Getting patients to consistently come in for needed medical-office visits can help improve clinical outcomes and drive greater patient satisfaction. The arrival of COVID-19, however, forced many patients to delay care at much higher rates than prior to the pandemic.
In the early months of the COVID-19 crisis, many patients delayed care because they feared virus exposure, and some ambulatory practices even closed temporarily. Visit volumes dropped nearly 60% below pre-pandemic levels. And although those visit volumes eventually rebounded, many patients still chose to forgo care in 2021. In fact, nearly 1 in 5 Americans delayed care for serious illnesses last year.
Now, healthcare organizations face an access dilemma: Patients who delayed care over the past two years want to get back on their providers’ schedules, but that renewed and increased demand can make it difficult to see them quickly.
The implications of this wave of postponed care—57% of patients who have delayed care have experienced negative health outcomes—underscore why getting these patients in to see their providers as soon as possible should be a top practice priority moving forward.
Here are three strategies you can implement to address the current patient-access crunch and close gaps in care.
Strategy #1: Personalize your patient outreach
For many patients, staying current with their healthcare visits or those of their loved ones has always been challenging because their busy lives are filled with so many competing priorities. The pandemic further shifted those priorities, making it that much easier for patients to fall behind on care.
Engaging patients between visits reminds those who are behind on their care management to get caught up. But it’s not enough to reach out with generic messaging. Instead, sending personalized content geared toward specific patients has a stronger, twofold impact: It not only prompts patients to schedule the appointments they need, but it can also educate them about the reasons for doing so.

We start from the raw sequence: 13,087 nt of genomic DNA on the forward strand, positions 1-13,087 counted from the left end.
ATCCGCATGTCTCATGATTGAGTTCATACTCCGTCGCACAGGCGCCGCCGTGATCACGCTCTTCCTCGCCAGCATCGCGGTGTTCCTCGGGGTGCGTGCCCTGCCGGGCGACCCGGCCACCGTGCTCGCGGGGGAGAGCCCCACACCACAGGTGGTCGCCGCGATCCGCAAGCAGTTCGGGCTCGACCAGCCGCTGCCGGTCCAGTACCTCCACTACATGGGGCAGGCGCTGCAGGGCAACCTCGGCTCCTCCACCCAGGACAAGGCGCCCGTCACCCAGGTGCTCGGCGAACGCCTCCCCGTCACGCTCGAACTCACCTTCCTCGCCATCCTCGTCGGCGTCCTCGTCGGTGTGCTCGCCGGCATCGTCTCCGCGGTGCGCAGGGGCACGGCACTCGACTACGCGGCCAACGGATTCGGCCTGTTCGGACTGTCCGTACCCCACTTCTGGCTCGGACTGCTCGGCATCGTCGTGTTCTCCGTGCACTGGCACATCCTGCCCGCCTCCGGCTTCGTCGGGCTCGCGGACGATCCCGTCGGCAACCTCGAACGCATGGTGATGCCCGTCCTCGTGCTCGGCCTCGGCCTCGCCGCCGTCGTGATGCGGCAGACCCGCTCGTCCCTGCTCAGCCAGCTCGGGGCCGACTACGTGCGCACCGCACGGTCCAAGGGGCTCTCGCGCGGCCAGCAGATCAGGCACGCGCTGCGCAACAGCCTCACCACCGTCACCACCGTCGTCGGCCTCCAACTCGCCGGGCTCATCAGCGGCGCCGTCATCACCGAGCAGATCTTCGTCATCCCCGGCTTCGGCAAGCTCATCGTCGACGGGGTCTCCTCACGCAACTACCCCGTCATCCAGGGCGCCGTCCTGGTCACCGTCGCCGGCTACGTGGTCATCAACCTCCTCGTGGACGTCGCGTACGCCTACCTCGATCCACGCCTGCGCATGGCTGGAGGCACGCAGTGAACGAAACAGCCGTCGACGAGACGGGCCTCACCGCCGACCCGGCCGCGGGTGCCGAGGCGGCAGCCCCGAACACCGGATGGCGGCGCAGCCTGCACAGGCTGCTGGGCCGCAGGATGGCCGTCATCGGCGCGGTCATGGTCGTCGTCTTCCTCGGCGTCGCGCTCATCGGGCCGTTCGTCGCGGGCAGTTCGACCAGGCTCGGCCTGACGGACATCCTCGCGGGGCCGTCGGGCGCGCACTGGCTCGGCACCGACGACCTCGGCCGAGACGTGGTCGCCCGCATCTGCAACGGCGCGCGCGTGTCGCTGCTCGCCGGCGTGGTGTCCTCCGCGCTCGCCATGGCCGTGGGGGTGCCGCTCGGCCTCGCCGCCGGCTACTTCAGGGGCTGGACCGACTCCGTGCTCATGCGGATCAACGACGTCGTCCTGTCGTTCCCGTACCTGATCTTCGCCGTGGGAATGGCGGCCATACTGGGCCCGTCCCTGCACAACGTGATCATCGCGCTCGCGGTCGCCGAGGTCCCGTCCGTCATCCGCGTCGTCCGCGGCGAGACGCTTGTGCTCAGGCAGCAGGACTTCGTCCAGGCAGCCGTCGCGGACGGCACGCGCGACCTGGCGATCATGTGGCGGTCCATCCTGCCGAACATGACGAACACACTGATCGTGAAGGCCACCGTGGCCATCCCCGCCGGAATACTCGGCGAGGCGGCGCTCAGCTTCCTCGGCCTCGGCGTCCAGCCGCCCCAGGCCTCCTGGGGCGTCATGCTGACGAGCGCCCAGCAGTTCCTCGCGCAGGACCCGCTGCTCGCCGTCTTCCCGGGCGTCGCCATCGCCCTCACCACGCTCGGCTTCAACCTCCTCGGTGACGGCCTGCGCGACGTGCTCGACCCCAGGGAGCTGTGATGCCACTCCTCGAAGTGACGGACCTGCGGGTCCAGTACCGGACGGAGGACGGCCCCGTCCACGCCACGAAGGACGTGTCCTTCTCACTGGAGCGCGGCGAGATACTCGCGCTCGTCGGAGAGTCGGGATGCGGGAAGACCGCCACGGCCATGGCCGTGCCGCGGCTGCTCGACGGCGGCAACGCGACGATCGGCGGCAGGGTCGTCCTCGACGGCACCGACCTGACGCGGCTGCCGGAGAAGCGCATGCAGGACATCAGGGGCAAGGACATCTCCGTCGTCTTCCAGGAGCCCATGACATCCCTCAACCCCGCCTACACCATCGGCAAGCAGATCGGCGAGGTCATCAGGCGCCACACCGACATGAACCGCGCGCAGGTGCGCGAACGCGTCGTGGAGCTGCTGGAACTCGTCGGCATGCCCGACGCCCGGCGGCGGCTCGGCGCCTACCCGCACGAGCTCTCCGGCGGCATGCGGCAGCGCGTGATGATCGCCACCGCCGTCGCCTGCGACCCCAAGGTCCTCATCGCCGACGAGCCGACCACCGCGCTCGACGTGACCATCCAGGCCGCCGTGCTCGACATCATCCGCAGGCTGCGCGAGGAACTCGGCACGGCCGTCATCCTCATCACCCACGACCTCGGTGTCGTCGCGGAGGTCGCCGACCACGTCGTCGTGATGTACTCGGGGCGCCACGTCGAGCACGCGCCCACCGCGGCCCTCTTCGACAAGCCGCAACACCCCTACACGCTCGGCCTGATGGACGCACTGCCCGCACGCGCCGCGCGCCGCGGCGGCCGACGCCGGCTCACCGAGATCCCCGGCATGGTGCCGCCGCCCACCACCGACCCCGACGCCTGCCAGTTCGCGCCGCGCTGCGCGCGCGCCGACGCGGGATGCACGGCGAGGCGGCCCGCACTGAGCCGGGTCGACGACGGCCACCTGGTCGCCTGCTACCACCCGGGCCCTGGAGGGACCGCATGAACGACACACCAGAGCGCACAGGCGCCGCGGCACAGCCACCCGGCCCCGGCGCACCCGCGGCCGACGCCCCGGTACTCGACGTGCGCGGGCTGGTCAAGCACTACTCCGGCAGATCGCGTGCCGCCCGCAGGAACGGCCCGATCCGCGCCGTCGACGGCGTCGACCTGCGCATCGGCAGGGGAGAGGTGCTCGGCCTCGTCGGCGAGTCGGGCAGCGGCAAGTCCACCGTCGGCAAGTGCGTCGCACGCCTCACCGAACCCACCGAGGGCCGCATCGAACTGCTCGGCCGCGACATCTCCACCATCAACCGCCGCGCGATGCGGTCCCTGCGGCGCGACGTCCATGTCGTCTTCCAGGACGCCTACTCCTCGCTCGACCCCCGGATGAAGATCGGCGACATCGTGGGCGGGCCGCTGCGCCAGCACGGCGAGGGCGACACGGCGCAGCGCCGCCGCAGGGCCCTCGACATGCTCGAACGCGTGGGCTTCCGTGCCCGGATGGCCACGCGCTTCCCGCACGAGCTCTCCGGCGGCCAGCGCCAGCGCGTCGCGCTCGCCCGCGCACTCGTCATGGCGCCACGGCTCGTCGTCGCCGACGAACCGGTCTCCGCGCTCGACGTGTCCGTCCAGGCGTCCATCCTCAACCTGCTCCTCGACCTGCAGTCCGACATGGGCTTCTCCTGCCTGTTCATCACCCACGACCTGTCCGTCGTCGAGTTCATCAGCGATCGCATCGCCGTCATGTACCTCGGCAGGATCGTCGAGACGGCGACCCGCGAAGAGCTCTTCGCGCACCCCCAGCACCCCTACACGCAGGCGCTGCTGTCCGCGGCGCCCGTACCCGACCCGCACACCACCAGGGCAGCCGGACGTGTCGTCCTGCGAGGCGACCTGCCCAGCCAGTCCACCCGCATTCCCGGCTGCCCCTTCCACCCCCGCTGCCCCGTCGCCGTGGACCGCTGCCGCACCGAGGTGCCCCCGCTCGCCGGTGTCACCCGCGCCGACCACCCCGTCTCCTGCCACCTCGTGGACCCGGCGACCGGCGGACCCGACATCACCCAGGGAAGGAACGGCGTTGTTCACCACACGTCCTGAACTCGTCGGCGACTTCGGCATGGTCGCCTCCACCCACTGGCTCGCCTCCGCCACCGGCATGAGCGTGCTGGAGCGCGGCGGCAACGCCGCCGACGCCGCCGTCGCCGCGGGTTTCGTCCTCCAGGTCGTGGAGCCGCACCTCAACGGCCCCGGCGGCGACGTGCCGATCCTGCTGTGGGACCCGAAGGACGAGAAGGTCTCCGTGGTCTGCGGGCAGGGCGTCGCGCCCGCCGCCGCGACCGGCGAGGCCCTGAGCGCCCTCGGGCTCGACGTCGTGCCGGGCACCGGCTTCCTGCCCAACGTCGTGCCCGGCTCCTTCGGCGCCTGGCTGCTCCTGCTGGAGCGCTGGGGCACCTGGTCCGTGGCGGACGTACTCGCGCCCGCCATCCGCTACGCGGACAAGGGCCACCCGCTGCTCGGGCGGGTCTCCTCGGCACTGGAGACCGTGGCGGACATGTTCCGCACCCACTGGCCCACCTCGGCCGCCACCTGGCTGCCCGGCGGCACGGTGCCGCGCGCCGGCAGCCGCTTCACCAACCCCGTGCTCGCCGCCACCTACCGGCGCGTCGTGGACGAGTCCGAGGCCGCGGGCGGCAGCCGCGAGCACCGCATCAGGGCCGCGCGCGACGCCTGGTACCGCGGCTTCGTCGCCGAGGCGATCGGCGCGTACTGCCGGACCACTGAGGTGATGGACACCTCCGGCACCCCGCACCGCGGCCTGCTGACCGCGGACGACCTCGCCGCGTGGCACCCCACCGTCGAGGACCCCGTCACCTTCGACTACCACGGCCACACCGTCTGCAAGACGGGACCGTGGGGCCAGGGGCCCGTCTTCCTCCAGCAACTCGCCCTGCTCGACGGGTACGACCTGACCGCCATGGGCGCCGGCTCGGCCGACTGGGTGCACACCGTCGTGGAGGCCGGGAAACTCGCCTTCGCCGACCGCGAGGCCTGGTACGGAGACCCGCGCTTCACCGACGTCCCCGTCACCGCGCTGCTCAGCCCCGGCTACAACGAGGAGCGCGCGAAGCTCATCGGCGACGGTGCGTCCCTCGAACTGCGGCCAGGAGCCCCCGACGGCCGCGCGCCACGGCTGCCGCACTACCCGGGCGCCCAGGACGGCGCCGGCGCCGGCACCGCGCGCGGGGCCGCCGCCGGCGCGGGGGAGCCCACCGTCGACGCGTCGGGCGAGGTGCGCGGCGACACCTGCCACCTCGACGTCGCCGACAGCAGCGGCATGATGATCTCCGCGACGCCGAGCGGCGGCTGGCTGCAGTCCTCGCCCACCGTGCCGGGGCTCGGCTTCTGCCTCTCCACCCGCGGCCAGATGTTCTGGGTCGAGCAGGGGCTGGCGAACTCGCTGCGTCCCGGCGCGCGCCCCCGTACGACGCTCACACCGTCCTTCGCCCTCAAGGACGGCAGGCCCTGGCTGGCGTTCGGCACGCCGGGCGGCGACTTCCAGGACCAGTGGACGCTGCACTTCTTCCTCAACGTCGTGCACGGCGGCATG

Automated outreach tools can streamline this process and allow your staff to message patients at scale. Whether it’s a campaign to promote mammography screenings, reminders about Medicare Annual Wellness Visits or outreach to book patients’ routine physicals, your staff can quickly create or customize messages that reach more patients in less time.
Personalizing your outreach can also boost engagement, encourage patients to get more involved in decisions about their care and improve their health outcomes.
Strategy #2: Offer patients more ways to schedule appointments
By simplifying appointment scheduling, healthcare organizations can close care gaps and eliminate a major barrier that often prevents patients from getting the care they need. Try implementing these digital solutions to make appointment scheduling more convenient and flexible for your patients.
Offer online self-scheduling
Long hold times on your practice’s phones may discourage many patients from scheduling visits, but patients who work long or nontraditional hours also may not be able to call your office during normal business hours to book an appointment.
Online self-scheduling removes these barriers and allows patients to choose an appointment date and time that best accommodates their schedule. Offering a link on your practice website or sending out a call to action through patient-outreach communications can immediately give your patients 24/7 access to appointment self-scheduling.